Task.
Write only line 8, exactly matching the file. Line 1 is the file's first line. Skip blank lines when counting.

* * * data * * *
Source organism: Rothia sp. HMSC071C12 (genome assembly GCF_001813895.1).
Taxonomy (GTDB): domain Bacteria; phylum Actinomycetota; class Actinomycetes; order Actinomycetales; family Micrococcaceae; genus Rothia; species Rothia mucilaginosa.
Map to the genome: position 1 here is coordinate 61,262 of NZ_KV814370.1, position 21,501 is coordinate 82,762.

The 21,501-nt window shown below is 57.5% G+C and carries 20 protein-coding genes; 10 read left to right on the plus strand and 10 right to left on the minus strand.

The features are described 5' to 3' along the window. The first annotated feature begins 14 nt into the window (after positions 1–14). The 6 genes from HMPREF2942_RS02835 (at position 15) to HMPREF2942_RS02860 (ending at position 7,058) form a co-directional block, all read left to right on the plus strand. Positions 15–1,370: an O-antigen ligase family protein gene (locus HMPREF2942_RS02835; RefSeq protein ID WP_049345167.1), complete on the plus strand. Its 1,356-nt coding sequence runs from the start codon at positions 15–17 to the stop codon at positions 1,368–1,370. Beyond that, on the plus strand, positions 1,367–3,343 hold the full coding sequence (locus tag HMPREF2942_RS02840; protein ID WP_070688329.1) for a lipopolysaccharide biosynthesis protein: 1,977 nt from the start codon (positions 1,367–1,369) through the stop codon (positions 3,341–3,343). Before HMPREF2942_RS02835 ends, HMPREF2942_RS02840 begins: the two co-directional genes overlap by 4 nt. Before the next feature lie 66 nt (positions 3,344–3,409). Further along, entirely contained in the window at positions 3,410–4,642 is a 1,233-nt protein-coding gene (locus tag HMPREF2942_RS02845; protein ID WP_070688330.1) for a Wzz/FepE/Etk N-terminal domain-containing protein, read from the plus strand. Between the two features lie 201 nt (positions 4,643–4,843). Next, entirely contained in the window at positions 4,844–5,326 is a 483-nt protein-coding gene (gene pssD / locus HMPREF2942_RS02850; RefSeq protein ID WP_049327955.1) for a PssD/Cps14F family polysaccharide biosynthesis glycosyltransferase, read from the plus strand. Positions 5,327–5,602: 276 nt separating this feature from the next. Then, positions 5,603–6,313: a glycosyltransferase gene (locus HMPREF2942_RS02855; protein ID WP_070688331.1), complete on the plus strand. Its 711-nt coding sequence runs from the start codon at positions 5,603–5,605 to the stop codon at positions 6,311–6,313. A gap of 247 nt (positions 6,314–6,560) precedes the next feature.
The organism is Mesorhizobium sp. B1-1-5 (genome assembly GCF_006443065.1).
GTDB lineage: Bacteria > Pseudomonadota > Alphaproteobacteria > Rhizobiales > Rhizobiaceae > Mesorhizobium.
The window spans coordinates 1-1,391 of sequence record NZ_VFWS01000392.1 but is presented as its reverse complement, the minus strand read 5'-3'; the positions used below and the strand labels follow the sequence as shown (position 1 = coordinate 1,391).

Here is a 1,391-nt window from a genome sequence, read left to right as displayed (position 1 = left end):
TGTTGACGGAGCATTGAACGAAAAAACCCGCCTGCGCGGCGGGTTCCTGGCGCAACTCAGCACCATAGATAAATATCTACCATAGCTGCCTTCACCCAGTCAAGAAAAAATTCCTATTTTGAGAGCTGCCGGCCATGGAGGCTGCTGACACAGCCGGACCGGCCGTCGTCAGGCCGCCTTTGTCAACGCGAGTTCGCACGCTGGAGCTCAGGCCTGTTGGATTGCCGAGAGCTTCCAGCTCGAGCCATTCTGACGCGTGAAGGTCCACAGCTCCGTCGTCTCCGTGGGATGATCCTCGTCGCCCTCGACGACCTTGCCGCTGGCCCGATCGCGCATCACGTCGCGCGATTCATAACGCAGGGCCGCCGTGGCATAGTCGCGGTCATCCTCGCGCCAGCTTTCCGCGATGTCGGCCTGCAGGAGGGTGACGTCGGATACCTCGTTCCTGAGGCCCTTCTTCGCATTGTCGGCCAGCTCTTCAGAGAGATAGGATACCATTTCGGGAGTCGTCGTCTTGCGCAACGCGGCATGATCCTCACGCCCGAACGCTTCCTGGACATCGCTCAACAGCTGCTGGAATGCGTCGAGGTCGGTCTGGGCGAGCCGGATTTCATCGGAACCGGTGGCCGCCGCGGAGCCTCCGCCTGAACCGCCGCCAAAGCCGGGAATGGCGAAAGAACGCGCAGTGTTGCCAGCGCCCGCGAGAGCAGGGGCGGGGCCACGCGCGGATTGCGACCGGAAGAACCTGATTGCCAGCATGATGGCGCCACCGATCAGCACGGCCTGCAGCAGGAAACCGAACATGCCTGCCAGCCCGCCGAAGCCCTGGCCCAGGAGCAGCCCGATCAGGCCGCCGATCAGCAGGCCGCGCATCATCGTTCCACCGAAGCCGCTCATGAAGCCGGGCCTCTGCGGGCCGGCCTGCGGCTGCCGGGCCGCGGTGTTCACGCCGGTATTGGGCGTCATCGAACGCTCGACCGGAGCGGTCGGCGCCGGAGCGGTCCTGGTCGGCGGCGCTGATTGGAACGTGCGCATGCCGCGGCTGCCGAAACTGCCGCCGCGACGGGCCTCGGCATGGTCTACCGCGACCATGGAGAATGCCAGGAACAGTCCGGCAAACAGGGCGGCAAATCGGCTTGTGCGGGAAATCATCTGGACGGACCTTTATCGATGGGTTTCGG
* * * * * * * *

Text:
The window spans coordinates 1-1,391 of sequence record NZ_VFWS01000392.1 but is presented as its reverse complement, the minus strand read 5'-3'; the positions used below and the strand labels follow the sequence as shown (position 1 = coordinate 1,391).